LinkedIn is the largest professional social network, and often our go-to place to reach out to people we want to connect with in the industry. But reaching out isn't easy—people get a lot of messages, you're limited in characters when you invite then to connect...which they have to agree to do before you can even send a longer message (unless, of course, you have a Premium account, but very few students and young talent do). Here are three ways to improve your LinkedIn outreach to increase your chances of getting a response.
1) Include a note when you invite someone to connect.
LinkedIn serves up this little tip when you request to connect with someone, but I sort of wish the platform would make it mandatory to include a note. When I talk to guests on the podcast, a common pet peeve is when people reach out with zero context whatsoever. Don't assume that because you're a student, because you went to the same school, or because you have a lot of mutual connections that someone will agree to connect with you. A quick note will give them an easy way to make an informed decision over whether to accept your invitation.
2) State who you are/why you're reaching out to them specifically.
If you've crossed paths with this person in the past—at a conference or a lecture at your school—remind them of this interaction. If a mutual acquaintance suggested you reach out, drop their name. Did you hear them on a podcast? Mention that you listened to their episode. And if you're reaching out completely cold, be explicit about why you're wanting to connect with them specifically. What about their experience or career path caught your eye? Is there something that you admire about them? You don't have to lay the flattery on thick, but make it clear that reaching out to them was a considered choice vs. a blind blast to a bunch of people.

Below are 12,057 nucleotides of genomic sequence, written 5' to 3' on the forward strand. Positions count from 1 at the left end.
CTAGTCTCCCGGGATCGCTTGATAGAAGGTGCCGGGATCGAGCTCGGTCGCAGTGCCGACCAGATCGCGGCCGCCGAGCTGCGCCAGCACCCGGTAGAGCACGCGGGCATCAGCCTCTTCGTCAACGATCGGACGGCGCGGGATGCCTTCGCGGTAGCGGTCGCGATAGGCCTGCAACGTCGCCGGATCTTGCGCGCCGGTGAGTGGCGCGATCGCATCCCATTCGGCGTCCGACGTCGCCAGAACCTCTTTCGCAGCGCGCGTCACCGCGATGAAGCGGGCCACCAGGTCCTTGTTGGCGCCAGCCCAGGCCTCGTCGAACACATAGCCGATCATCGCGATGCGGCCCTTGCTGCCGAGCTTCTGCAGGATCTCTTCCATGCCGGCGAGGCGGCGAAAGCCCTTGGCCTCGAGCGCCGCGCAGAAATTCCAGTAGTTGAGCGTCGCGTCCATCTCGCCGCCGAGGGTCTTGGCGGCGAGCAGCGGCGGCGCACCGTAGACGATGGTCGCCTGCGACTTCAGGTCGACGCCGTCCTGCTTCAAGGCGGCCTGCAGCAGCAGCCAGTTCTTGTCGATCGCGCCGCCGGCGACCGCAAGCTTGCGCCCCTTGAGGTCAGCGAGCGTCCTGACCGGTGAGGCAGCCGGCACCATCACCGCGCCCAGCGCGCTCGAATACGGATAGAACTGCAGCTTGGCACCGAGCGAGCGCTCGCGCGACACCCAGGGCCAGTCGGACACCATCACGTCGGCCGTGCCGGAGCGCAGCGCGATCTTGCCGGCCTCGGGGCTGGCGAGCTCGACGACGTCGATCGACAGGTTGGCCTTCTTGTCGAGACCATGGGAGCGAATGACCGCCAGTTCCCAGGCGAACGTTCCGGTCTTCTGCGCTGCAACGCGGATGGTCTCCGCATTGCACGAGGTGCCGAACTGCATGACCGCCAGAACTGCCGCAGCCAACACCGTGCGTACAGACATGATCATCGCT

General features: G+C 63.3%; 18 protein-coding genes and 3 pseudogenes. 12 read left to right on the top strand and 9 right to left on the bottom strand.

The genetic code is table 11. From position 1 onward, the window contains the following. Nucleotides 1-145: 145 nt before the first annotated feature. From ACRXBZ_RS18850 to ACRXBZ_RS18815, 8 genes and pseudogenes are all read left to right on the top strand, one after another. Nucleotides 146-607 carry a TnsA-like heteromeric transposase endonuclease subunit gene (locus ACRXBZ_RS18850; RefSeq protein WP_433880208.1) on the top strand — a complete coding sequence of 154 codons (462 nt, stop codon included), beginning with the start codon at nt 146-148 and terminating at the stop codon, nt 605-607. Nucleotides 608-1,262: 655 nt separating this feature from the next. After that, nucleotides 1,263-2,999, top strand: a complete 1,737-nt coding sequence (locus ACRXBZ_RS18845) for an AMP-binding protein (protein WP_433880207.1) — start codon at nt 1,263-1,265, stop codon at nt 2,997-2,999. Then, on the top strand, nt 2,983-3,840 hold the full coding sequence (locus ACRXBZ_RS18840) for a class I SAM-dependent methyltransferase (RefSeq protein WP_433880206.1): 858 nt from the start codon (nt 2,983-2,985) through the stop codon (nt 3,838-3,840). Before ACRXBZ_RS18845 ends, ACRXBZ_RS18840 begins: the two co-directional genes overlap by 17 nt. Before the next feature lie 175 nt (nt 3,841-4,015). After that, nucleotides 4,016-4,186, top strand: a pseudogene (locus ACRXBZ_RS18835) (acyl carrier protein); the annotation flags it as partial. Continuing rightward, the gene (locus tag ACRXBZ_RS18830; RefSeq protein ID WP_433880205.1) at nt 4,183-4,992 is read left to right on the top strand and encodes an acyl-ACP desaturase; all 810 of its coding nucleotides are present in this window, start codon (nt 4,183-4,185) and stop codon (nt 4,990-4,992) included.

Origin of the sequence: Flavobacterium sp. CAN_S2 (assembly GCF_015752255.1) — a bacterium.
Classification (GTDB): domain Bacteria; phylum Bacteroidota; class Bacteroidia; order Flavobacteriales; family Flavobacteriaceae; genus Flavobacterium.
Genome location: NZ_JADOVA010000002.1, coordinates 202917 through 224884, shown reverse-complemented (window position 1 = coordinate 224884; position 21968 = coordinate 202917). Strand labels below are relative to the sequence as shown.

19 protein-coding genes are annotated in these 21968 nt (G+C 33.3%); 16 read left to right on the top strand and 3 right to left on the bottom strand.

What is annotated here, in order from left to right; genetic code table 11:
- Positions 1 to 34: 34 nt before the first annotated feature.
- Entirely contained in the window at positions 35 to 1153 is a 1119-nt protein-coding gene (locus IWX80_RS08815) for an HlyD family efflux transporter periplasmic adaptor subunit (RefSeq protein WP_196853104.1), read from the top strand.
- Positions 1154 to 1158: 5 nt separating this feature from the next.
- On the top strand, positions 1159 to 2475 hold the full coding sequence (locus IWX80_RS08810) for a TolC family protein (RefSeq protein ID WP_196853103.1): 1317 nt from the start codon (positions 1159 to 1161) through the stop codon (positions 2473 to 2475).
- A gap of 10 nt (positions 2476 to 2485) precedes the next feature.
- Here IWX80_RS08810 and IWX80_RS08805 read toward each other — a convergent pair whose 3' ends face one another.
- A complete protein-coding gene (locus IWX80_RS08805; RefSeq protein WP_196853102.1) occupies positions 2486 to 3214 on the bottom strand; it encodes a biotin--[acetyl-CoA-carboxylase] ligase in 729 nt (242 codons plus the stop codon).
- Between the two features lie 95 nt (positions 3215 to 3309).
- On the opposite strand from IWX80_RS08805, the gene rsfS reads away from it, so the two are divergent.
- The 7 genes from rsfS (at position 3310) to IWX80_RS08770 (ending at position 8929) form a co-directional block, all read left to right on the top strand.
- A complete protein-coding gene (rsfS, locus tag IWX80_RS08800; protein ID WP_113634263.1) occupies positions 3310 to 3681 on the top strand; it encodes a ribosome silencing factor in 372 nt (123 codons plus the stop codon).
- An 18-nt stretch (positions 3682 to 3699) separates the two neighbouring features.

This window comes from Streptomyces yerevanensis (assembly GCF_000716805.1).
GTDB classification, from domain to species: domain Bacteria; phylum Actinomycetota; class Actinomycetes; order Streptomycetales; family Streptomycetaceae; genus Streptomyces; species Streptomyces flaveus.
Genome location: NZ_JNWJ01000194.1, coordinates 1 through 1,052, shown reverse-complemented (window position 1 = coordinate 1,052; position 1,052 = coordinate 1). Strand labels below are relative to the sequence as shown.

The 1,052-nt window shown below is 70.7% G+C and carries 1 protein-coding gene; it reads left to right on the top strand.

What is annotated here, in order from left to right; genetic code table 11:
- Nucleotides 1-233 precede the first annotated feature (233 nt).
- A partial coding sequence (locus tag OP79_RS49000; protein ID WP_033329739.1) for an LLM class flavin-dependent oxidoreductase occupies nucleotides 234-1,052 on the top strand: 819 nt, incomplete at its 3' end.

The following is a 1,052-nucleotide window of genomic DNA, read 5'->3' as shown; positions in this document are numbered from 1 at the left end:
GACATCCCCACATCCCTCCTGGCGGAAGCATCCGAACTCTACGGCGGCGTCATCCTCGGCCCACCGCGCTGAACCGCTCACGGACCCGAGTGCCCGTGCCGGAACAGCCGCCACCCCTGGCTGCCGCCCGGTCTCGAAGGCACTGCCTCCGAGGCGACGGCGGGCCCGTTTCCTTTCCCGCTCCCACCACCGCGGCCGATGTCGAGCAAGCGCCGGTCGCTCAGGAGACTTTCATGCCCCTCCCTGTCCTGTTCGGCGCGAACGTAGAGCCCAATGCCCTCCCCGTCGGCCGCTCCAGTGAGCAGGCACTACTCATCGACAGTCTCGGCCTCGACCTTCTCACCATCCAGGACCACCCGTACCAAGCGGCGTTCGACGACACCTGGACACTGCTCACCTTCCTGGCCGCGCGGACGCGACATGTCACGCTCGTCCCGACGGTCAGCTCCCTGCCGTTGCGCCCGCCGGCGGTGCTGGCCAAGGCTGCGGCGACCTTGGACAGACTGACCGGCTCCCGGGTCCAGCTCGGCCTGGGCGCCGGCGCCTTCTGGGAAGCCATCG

3) Be specific about what you're asking for.
This is the most frequently given piece of advice on reaching out: be specific about what you're asking for. And saying you want to "pick your brain" or "hear more about your experience" isn't specific enough. What exactly do you want to know? How can this person uniquely help you? For example, "I'm interested in your transition from account management to strategy and how you made the switch." Or if you're asking them to review your portfolio, give them a singular focus. Make it easier for the person to say yes, because they have a starting point and clear objective vs. a vague idea of what you want to know. Help them, help you!
And as always, if you reach out to someone and don't hear back, don't let it bring you down. You'll never know why someone didn't respond, and assuming that they made some sort of judgement of you and decided not to respond isn't something you need weighing on you. Plus, there are plenty of fish in the LinkedIn sea.
You got this,